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    We move on to talk about the new release. “The Habit of Fire is a concept album about the living energy in a human being that has become our archetype of survival. Whenever we are drawn into a seemingly inescapable situation with all the associated problems and obstacles, our unconscious level has this archetype of survival, which always tries to find a solution, helping our conscious mind make the right choices to escape from our problems. The fire itself represents an energy or spirit that can never be taken down by outside forces. It’s the fire that burns within. The lyrical themes are based around a 12-million person metropolis within a post-dictatorship country, heading down into chaos due to the people’s inability to adapt with the global wind of change. It was the second of our six albums that we didn’t have a single problem during the recording process (the other being 1000 Thoughts of Violence). Everything ran smoothly and we enjoyed the process from beginning to end. There were usual delays and we couldn’t make it right on schedule, but that’s mainly because we were not using as much in-the-studio time to construct the music, and we did it during my relocation to Canada. It took about 7 months to complete.”

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    Jeff continues, “about 75% of the music was written during pre-production. I recorded and gathered samples, made some MIDI information, and then manipulated the sampled-sounds and arranged them together into the very basic structure, I call it the ‘skeleton’. Some of them were done outside the studio, for which I used only my laptop. Then I started to put riffs onto it, added some more parts like synthesizers, MIDI-triggered instruments, some melodies, and then re-arranged them again…. You know, copy this, cut that, and paste them over there and so on. Once we had the structure of the song, we re-recorded the guitars, and put bass and drum tracks on top, and then vocals. The Habit of Fire is also the last album recorded in my home studio back in Indonesia.”

    The guitarist recently relocated from Indonesia to Canada. With such a change in surroundings it seems inevitable that this will help shape the music, as Jeff confirms. “We write music as the reflection of our daily lives. When we started to make The Habit of Fire we already had the whole album concept and lyrical themes in our minds, because we’ve experienced them ourselves, or through our friends, and it was quite easy to come up with the words and particular atmospheres. The theme fits more with the situation in Indonesia. I know many people who have a good conscience are dying over there, some have managed to keep fighting, some have lost in their own wars, and the rest are just in-between. But we are all somehow trying to find our own ways to escape these problems. The location will be an issue for our next material, as I am in Canada and the other guys are in Indonesia. We haven’t found the best way of dealing with this issue at this moment, and the sad thing is that we cannot tour or even play any shows this year.”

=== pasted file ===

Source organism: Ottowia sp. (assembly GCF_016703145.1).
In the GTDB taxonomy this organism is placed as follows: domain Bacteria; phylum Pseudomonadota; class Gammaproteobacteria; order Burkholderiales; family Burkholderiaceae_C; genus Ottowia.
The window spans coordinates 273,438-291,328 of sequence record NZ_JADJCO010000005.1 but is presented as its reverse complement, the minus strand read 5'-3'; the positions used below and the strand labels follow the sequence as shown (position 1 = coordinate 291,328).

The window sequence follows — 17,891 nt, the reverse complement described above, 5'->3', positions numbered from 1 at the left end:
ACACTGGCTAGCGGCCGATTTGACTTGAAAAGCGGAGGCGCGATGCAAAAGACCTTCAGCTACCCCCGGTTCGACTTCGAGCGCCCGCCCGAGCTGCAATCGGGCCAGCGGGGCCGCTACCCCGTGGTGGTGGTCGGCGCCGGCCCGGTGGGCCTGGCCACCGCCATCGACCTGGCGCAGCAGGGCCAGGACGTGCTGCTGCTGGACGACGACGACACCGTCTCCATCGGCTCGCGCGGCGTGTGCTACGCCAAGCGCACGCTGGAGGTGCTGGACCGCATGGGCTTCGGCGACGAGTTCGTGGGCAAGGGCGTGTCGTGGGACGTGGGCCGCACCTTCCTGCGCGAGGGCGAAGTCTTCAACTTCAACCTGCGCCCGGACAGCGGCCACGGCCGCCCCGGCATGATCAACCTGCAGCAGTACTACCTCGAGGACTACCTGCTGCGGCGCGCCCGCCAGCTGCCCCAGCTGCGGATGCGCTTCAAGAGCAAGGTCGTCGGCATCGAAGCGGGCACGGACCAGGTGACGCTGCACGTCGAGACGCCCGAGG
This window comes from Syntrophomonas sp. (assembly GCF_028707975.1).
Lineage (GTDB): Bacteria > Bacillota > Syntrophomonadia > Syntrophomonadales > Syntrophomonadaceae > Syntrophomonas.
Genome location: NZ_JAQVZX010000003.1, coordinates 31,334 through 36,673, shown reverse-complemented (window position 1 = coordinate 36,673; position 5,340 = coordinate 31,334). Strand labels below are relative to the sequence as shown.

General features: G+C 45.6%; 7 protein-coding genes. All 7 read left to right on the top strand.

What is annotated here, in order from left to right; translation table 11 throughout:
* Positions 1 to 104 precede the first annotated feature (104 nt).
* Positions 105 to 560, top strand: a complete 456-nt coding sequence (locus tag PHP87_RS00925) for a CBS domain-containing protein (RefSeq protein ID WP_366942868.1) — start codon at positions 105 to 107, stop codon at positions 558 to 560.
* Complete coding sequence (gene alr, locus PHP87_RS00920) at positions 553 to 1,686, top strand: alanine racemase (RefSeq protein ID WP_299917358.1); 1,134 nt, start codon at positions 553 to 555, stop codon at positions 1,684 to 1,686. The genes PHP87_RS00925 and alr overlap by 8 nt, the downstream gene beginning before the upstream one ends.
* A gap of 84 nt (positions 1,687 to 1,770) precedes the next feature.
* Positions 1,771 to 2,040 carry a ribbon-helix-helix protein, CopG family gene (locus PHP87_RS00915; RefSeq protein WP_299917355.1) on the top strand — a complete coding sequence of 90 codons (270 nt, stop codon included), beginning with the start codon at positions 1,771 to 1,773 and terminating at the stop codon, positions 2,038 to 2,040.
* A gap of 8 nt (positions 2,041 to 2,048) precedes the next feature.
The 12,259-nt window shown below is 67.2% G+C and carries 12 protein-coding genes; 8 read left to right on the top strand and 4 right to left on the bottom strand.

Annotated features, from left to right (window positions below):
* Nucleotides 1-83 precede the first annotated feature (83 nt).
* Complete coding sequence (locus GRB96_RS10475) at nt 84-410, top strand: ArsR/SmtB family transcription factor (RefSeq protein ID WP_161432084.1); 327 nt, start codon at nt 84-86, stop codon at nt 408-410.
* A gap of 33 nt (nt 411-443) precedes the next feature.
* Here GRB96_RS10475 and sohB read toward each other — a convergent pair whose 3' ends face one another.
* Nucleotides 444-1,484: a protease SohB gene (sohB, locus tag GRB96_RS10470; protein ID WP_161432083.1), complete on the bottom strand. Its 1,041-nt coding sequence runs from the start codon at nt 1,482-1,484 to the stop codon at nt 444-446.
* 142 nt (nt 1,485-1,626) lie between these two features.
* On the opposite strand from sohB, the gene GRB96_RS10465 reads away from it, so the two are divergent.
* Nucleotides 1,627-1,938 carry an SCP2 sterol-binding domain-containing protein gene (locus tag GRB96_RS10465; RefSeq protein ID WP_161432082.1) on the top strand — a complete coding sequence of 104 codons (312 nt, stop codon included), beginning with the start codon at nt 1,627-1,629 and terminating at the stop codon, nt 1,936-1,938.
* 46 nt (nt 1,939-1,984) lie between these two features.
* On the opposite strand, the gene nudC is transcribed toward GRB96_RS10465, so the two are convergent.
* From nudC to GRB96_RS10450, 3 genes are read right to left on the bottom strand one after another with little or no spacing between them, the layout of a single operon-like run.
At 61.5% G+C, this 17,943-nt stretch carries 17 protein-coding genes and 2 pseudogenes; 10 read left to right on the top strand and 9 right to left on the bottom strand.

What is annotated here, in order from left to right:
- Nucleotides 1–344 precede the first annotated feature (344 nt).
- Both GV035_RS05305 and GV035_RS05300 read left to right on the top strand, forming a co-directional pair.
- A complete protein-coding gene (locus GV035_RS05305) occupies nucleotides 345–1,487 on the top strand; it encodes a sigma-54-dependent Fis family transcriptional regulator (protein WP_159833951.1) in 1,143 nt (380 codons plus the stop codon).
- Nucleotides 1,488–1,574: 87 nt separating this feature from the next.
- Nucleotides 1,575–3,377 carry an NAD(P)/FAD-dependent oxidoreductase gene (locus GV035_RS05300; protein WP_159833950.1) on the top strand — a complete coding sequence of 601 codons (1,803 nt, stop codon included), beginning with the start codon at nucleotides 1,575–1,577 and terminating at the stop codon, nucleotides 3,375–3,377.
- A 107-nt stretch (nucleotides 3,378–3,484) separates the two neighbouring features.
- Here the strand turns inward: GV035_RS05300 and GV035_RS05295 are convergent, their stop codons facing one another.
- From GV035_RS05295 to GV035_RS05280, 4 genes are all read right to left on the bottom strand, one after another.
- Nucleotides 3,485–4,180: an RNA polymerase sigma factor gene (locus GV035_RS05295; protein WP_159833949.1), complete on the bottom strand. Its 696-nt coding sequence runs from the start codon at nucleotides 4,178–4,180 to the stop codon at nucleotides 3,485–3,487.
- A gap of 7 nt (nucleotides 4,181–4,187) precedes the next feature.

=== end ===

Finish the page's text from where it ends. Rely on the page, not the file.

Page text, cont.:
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    The band has described their latest output as urban, so we move on to discuss how this is so. “The word urban itself is related to big city-living” Jeff expands, “That’s the way we perceive our music on this album; ‘urban’, as we are addressing problems which often happen to the people who live in overcrowded big metropolitan cities, like ourselves. It’s not related with the hip-hop and R&B culture in which music industry called it ‘urban music’, although we do have significant influence from hip-hop and R&B on our music recently. We’ve got Myspace friend requests from hip-hop artists and fans just because of that term alone.” There is little danger of this alienating listeners, he maintains. “Kekal has never reached these so-called true black metal fans even since the beginning. We have never been true enough for them, and they are not true enough for us either! True Kekal fans are the ones who understand us and have supported us because they love our music.” Such an unusual approach begs the question, are there any limits to this trio’s experimentation?